Today I am seventy-one years old.
Just saying that feels unreal. When I was born in 1949, average life expectancy for a man in the UK was about 65 years; I have somehow managed to beat that.
I am part of the generation that didn’t trust anyone over thirty, and who made terribly dangerous choices on a regular basis throughout their thirties and forties. By the 1990s, what with all the drugs and the booze and the carousing, I was certain I couldn’t possibly reach fifty, and I wasn’t all that sure I wanted to.
Now, I have kids in their late forties, grand-children in their mid-twenties, and I am sure that great-grand-children can’t be far away.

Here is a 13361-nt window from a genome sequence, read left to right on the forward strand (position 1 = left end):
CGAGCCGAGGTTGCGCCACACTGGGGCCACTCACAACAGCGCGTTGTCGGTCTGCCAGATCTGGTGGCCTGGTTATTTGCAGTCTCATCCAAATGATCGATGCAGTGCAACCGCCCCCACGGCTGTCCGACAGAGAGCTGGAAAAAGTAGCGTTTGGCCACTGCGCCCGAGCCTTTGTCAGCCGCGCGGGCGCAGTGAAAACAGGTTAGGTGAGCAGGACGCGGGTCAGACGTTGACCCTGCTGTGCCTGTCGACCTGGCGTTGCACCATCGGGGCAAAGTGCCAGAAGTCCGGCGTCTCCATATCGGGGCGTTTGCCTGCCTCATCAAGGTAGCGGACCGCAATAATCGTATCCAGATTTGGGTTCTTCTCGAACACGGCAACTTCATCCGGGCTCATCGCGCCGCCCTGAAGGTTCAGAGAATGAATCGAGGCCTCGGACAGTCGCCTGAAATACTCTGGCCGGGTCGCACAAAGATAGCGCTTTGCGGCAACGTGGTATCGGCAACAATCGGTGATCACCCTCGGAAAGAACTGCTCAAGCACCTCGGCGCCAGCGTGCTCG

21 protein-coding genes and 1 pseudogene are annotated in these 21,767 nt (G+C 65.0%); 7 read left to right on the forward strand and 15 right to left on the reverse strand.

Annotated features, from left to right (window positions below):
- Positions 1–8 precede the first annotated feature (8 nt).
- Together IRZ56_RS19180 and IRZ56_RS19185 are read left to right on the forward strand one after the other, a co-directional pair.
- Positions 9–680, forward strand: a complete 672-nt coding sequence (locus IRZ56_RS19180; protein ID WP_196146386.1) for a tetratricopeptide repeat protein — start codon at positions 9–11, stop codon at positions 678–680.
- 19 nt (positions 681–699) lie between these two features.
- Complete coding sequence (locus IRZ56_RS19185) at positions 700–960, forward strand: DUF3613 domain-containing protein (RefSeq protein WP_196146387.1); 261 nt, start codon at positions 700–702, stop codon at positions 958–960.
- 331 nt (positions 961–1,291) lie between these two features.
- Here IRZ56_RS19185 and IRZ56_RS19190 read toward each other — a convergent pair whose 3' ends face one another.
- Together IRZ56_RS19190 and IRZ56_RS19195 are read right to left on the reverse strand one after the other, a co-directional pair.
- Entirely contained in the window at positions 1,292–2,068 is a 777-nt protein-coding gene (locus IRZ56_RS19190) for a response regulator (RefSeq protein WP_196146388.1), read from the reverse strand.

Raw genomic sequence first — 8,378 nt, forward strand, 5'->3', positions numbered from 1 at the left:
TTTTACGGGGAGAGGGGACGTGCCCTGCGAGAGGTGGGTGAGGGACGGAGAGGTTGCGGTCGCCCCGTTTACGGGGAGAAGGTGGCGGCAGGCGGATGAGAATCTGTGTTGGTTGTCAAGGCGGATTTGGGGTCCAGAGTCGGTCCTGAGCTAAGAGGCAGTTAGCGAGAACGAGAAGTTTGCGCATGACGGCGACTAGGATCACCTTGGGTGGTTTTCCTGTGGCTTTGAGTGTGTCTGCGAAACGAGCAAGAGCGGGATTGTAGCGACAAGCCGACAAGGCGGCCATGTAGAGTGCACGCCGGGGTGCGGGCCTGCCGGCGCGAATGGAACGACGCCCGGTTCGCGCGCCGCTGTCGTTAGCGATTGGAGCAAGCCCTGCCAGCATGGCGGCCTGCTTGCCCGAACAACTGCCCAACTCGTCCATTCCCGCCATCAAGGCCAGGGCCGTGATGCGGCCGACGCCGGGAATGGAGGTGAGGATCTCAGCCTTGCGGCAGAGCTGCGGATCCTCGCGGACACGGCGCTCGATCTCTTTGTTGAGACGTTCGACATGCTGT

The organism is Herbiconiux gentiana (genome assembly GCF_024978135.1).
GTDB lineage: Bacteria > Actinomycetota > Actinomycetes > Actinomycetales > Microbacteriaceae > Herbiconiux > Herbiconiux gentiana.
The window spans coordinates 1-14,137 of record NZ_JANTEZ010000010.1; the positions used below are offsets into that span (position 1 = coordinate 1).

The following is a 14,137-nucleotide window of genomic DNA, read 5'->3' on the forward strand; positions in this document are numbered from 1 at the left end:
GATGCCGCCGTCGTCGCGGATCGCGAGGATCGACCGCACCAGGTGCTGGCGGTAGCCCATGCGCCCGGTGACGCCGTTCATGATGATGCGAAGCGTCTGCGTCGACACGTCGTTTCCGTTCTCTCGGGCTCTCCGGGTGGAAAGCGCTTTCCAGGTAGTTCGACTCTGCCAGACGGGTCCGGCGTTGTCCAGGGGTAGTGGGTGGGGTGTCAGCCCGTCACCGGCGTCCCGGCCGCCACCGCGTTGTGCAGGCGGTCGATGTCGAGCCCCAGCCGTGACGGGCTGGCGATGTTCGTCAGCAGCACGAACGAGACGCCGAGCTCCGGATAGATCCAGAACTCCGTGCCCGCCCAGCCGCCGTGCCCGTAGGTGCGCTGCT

The fact that I am still here, walking and talking and pretending (to myself at least) to be young, is astonishing, a wonder, a miracle of modern medicine, and a tribute to the Everloving who takes such good care of me.
My future keeps catching up to my present and I hope it keeps doing so for a long time. After all, I have promised myself my first ever Big Mac on my one hundredth birthday!